kindergartners on campus

New elementary school planned as part of NYU expansion

A longed-for new elementary school for Greenwich Village families may open in an unexpected location — a new building on a greatly expanded New York University campus.

NYU has committed to building a new 600-seat public elementary school as part of its plan to add 6 million square feet of space to its campus, the university announced today. The school offers a bright bargaining chip to NYU in its battle to expand its campus by 40 percent without alienating the neighboring community. Parents in the Village have complained about overstuffed classrooms and long wait-lists for neighborhood kindergarten seats.

But Manhattan Borough President Scott Stringer, who has been a fierce critic of how the city has handled Manhattan’s school crowding problems, said he is confident that the plan is more than just an attractive ploy.

“The school is now off the table,” Stringer said. “It’s happening.”

Still, many of the details — including where exactly the school will be located, when construction will start or even if the university’s broader plan will be approved — remain up in the air.

Lynne Brown, senior vice president of NYU, said the university plans to include the elementary school building in one of the three superblocks NYU wants to build between Washington Square Park and Houston Street, but the exact location has yet to be determined. NYU will select the site with the input of the School Construction Authority and members of the Greenwich Village neighborhood, she said.

Another crucial detail that wasn’t immediately clear is whether the city or the university will own the school building. In some cases where the Department of Education has partnered with a university for school building space, the university has asked the school to leave when it needs the classroom space. (That was the case with University Heights High School, which must leave its space at the Bronx Community College after this year to accommodate a spike in the college’s enrollment.)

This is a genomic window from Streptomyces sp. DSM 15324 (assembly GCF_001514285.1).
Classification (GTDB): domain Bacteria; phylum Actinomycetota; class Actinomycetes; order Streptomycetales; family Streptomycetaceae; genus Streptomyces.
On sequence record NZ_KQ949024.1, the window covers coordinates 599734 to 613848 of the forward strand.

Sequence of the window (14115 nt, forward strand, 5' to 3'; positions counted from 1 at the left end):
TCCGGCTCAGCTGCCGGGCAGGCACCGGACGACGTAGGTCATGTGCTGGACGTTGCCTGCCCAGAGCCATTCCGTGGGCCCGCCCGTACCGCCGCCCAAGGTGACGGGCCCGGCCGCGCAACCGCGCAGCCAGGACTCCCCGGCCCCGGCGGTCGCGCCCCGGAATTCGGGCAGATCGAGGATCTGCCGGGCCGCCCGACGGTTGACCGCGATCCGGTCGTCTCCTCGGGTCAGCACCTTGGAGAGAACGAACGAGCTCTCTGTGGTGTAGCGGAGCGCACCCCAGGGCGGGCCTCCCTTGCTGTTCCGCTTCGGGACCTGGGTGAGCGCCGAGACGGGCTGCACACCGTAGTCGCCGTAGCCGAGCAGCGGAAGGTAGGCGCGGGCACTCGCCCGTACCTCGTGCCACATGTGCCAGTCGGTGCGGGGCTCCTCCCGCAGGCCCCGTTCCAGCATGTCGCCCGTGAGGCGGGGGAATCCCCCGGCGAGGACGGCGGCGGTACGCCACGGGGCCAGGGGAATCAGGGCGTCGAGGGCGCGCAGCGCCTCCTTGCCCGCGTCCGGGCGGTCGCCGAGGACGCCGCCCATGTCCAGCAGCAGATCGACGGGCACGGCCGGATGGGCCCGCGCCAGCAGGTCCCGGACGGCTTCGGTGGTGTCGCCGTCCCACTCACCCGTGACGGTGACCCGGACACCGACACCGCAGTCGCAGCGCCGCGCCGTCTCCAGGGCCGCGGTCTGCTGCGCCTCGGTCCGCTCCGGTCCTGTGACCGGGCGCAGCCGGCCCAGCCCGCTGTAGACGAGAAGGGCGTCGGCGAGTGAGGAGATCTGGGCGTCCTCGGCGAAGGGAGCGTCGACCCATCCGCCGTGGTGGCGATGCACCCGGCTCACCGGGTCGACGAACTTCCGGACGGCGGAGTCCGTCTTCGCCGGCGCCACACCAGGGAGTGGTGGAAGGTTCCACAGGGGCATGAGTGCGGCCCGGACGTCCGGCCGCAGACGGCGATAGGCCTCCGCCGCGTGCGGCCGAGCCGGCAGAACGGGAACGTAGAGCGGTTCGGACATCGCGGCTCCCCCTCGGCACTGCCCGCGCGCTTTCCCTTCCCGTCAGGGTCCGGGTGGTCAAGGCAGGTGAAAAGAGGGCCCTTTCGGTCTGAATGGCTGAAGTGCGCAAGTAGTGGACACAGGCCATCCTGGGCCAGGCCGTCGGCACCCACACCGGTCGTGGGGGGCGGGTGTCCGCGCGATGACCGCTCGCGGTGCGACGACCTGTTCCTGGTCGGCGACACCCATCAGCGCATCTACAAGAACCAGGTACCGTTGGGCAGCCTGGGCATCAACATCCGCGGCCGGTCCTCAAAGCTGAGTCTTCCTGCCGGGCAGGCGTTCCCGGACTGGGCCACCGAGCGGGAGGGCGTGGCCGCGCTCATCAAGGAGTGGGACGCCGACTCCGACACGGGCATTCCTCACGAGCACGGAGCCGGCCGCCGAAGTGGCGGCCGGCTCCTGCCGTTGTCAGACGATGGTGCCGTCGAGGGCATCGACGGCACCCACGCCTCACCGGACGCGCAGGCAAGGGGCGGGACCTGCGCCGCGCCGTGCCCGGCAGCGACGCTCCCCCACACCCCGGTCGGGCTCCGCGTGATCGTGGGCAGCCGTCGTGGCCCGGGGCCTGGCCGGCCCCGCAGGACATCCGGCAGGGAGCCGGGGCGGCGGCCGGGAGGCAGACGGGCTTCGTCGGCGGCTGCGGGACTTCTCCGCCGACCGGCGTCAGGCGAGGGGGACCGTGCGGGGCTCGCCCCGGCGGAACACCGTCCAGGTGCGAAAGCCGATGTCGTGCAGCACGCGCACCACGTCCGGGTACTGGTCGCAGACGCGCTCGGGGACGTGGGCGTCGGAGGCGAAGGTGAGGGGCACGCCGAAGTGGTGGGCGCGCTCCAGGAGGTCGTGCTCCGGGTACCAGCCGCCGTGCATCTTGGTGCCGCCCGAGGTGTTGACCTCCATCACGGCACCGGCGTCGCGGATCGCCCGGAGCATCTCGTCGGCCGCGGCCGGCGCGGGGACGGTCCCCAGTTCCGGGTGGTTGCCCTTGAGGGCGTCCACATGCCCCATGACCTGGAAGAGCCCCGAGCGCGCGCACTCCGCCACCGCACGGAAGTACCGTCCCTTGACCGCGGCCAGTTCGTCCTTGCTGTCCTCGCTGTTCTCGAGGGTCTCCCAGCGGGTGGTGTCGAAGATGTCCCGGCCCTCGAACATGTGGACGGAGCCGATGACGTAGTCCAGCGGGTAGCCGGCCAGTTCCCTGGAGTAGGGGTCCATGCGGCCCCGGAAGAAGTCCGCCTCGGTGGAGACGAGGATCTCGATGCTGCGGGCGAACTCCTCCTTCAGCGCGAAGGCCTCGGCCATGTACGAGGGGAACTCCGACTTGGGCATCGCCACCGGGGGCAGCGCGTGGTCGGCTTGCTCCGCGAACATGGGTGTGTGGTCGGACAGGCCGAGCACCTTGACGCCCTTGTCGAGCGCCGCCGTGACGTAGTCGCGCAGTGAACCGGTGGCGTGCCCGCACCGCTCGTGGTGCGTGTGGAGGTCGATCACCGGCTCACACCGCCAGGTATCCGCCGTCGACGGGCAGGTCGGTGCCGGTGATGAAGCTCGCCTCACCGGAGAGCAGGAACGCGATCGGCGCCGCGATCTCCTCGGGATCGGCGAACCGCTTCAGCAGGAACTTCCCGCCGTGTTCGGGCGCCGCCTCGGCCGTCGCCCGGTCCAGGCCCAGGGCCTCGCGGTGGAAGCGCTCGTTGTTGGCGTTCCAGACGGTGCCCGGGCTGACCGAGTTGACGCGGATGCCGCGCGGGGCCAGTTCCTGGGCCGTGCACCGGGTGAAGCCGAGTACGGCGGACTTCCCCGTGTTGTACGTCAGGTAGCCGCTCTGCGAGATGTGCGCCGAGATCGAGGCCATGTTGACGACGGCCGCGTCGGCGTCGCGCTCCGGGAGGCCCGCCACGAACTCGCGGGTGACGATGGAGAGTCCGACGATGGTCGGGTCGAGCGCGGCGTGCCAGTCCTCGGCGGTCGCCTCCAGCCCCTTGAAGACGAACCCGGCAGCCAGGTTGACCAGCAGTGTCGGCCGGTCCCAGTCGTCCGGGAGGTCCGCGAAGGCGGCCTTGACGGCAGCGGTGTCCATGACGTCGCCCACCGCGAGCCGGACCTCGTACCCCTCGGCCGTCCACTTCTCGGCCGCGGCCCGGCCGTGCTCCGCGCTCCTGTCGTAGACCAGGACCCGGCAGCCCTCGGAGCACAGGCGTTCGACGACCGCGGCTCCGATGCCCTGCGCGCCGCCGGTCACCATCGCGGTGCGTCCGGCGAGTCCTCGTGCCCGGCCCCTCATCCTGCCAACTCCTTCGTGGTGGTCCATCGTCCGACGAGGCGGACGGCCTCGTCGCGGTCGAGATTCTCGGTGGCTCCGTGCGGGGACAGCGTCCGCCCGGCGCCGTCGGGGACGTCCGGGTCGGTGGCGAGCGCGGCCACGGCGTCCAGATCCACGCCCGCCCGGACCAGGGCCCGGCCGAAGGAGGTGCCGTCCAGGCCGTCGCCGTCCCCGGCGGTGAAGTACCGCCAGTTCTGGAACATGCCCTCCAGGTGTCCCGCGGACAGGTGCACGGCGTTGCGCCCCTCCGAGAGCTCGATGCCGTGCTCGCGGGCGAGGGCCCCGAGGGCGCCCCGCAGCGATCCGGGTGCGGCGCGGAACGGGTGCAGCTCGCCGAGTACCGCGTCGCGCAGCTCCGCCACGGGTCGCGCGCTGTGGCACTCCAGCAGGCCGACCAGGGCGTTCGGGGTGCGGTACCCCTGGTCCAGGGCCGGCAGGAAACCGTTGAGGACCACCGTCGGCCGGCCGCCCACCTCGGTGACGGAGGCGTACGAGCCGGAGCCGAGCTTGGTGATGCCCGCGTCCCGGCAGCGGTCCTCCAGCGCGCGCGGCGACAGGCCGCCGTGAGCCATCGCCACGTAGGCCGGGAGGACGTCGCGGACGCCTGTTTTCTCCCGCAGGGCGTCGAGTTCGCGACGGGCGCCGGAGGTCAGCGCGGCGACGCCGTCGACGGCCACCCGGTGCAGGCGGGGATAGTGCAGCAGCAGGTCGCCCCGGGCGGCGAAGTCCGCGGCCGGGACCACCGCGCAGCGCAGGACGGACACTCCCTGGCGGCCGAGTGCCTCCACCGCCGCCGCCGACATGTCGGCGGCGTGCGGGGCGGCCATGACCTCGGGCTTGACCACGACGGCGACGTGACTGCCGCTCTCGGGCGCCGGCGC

Some members of a neighborhood task force on the expansion questioned the university’s preliminary site for the school. “We’d welcome the school,” said Terri Clude, a member of Stringer’s task force and a resident of a building that will face one of the new superblocks. “We’re not really sure the superblocks are the right place.”

As the superblocks are currently imagined, Clude said, they include tower buildings for university classroom and dormitory space surrounded by open park-like grounds. To add the school building, the university will probably reduce the amount of open space in a neighborhood Clude said is nearly as pressed for park space as it is for kindergarten seats.

“Our children need places to run around, to learn how to ride a bicycle,” she said. “Do you trade that because you also need a place to go to school?”

that was weird

The D.C. school system had a pitch-perfect response after John Oliver made #DCPublicSchools trend on Twitter

Public education got some unexpected attention Sunday night when John Oliver asked viewers watching the Emmys to make #DCPublicSchools trend on Twitter.

Oliver had been inspired by comedian Dave Chappelle, who shouted out the school system he attended before he announced an award winner. Within a minute of Oliver’s request, the hashtag was officially trending.

Most of the tweets had nothing to do with schools in Washington, D.C.

Here are a few that did, starting with this pitch-perfect one from the official D.C. Public Schools account:

Oliver’s surreal challenge was far from the first time that the late-show host has made education a centerpiece of his comedy — over time, he has pilloried standardized testing, school segregation, and charter schools.